A GAD diagnosis is usually given when a person has symptoms for at least six months, Gonzalez said.

The Mayo Clinic reports that GAD symptoms vary and may include:

  • Perceiving situations and events as threatening, even when they aren’t
  • Difficulty handling uncertainty
  • Indecisiveness and fear of making the wrong decision
  • Inability to set aside or let go of a worry
  • Inability to relax, feeling restless, and feeling keyed up or on edge
  • Difficulty concentrating, or the feeling that your mind “goes blank.”

How To Manage or Stop Anxiety Attacks

Health professionals say there are different strategies available for managing anxiety attacks, including prescribing medication. But Gonzalez says that doctors must be careful with medication because “taking a substance can be a recipe for addiction.”

One TikTok user said her therapist told her to eat a Warhead, a brand of intensely sour candy, when she feels a panic attack coming on. Catherine Del Toro, a licensed mental health counselor in Florida, said there is “definitely truth and science” behind eating sour or spicy candy to ease anxiety and panic attacks.

“It’s a wonderful ‘therapy hack’ that is practical because you can carry a sour candy with you anywhere,” Del Toro told USA Today.

In a separate TikTok video that garnered 1.3 million views, user @giveintolove explained that sour candy distracts the brain by giving it something else to focus on since the brain can “only handle one emergency at a time.” Del Toro agreed, saying she keeps a jar of Warheads in her office for clients who feel a panic attack coming on.

“Panic ensues when our amygdala triggers the flight or fight response,” Del Toro told USA Today. “When eating something sour or spicy, you are promoting a grounding technique that encourages you to focus on the present moment, stops the spiral of fear and communicates to your brain that you are not in real danger, thereby allowing the panic attack to slow in intensity and eventually stop altogether.”

The Mayo Clinic reports that certain lifestyle changes can help with anxiety disorders. Some of these changes include:

  • Staying physically active to improve and maintain health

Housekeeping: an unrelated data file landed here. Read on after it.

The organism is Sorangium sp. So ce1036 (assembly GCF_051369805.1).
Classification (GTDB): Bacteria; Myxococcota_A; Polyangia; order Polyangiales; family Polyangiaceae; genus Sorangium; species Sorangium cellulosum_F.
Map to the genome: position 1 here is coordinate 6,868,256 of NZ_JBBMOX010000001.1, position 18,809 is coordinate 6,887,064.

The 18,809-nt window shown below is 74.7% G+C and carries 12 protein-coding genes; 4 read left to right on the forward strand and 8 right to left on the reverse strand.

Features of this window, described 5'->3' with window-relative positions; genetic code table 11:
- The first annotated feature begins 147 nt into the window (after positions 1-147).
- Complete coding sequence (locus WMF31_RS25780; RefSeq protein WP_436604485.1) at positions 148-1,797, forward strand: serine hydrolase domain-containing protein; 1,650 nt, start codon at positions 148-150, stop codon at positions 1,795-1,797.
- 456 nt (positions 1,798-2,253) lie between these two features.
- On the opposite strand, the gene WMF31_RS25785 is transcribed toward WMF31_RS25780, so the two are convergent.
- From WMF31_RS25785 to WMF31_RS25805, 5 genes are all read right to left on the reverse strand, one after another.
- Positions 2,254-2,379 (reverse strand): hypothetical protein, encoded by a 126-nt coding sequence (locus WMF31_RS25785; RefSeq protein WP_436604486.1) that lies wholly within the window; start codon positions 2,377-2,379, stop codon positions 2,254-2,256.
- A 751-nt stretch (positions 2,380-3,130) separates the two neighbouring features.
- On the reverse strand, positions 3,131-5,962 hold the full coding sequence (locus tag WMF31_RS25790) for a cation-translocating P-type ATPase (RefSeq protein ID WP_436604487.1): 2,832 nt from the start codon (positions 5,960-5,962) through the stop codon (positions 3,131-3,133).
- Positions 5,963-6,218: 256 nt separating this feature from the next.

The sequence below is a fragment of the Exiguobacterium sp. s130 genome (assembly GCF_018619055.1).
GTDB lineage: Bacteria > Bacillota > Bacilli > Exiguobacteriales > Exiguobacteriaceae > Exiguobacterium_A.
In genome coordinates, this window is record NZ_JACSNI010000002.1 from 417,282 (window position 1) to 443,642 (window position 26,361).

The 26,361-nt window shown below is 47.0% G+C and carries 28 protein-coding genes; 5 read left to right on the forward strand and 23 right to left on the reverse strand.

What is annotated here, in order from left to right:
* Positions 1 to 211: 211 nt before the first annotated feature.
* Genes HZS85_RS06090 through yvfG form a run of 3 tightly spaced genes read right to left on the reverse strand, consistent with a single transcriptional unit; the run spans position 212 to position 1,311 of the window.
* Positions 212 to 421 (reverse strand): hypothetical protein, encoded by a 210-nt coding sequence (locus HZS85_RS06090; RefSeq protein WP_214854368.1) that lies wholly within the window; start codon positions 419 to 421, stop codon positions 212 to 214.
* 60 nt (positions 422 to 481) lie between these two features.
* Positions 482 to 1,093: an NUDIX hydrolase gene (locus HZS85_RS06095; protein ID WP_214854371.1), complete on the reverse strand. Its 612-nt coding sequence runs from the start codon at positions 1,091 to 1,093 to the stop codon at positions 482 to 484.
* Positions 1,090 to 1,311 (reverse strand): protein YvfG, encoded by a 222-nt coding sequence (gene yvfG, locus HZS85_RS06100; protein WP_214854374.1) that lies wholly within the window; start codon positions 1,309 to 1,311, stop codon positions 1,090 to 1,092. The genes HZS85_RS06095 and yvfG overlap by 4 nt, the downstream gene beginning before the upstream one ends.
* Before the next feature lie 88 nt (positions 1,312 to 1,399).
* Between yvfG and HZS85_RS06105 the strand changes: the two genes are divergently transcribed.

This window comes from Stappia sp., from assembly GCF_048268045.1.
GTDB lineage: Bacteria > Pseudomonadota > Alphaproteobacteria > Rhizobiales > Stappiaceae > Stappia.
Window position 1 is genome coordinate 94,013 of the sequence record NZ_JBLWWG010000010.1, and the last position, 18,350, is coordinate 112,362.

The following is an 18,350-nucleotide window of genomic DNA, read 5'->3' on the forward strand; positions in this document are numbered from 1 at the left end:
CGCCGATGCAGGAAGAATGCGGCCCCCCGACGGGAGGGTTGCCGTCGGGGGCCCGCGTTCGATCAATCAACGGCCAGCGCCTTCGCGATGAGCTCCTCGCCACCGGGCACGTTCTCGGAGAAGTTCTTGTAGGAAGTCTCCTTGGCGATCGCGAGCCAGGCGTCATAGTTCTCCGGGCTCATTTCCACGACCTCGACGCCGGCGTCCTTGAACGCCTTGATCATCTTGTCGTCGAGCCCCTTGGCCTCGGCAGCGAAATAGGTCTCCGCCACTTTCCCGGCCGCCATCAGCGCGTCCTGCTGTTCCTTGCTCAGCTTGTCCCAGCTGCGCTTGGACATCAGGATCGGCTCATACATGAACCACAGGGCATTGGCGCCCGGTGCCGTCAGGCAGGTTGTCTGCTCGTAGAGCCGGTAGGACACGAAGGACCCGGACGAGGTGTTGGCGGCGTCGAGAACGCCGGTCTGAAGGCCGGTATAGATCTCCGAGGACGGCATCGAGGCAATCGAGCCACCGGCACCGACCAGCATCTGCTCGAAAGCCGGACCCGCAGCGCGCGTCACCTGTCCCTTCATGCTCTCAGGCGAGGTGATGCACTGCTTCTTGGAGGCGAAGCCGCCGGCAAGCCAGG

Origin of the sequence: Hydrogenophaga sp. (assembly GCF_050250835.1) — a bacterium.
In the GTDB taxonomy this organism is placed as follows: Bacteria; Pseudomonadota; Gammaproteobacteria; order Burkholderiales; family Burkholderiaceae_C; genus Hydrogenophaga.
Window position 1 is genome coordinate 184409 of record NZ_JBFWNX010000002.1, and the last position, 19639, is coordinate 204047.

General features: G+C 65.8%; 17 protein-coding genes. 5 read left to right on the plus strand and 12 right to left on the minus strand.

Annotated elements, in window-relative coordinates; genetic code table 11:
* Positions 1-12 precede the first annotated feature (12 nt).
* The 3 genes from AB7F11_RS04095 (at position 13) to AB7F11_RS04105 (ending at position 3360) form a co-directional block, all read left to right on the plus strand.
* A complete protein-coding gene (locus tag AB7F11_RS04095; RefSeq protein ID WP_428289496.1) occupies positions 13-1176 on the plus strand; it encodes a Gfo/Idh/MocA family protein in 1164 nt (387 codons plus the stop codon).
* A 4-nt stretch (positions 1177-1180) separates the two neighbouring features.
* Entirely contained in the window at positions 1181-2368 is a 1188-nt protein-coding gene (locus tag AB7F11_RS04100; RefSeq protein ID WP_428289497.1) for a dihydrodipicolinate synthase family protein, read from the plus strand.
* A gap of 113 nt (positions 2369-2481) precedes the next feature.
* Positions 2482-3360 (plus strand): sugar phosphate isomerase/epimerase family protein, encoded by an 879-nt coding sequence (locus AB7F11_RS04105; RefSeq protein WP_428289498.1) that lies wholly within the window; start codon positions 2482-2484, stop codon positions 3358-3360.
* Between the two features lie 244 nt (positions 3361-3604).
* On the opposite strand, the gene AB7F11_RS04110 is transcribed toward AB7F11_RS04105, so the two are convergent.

• Using stress management and relaxation techniques, such as visualization, meditation, and yoga
  • Eating healthy foods, like fruits, vegetables, whole grains, and fish which studies have linked to reducing anxiety
  • Making sleep a priority

The HuffPost podcasters also made a list of 282 “pleasurable activities,” available that can help reduce or eliminate stress and anxiety. Some of the activities include:

  • Doing housework or laundry
  • Doing volunteer work, working on community service projects
  • Gardening, landscaping, or doing yard work
  • Going on a picnic
  • Having lunch with friends and associates
  • Laughing
  • Listening to the sounds of nature
  • Making a new friend
  • Playing with pets
  • Singing in a group
  • Taking a long weekend
  • Talking about sports
  • Working with others as a team

While sour candy, lifestyle changes, positive activities, and self-care are effective strategies to stop anxiety, some people will require therapy from a qualified mental health professional, according to Dr. Stephanie Sarkis, a psychotherapist based in Tampa, Florida, with over 20 years of experience specializing in ADHD, anxiety, and narcissistic abuse.

“The issue is that that’s a good temporary treatment, but it’s important that the underlying cause of the panic attack is treated, whether that’s through therapy or medication or a combination of both,” Sarkis told USA Today.